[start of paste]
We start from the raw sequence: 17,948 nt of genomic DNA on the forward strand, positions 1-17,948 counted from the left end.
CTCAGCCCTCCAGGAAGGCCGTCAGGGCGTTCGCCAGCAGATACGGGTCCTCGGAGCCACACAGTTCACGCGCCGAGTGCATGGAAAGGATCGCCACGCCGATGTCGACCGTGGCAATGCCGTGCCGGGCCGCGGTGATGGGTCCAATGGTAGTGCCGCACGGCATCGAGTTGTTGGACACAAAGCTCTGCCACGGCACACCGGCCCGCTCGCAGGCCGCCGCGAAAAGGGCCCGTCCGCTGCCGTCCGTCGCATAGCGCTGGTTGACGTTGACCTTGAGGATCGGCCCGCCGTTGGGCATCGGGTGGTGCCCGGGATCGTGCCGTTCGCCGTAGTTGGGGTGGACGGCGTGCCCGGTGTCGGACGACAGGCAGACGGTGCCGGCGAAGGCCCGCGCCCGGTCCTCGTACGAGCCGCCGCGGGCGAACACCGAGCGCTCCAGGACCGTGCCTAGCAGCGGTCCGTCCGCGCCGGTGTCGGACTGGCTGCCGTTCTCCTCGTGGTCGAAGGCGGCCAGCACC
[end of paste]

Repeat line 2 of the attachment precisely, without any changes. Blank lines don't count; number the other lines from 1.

CTCAGCCCTCCAGGAAGGCCGTCAGGGCGTTCGCCAGCAGATACGGGTCCTCGGAGCCACACAGTTCACGCGCCGAGTGCATGGAAAGGATCGCCACGCCGATGTCGACCGTGGCAATGCCGTGCCGGGCCGCGGTGATGGGTCCAATGGTAGTGCCGCACGGCATCGAGTTGTTGGACACAAAGCTCTGCCACGGCACACCGGCCCGCTCGCAGGCCGCCGCGAAAAGGGCCCGTCCGCTGCCGTCCGTCGCATAGCGCTGGTTGACGTTGACCTTGAGGATCGGCCCGCCGTTGGGCATCGGGTGGTGCCCGGGATCGTGCCGTTCGCCGTAGTTGGGGTGGACGGCGTGCCCGGTGTCGGACGACAGGCAGACGGTGCCGGCGAAGGCCCGCGCCCGGTCCTCGTACGAGCCGCCGCGGGCGAACACCGAGCGCTCCAGGACCGTGCCTAGCAGCGGTCCGTCCGCGCCGGTGTCGGACTGGCTGCCGTTCTCCTCGTGGTCGAAGGCGGCCAGCACC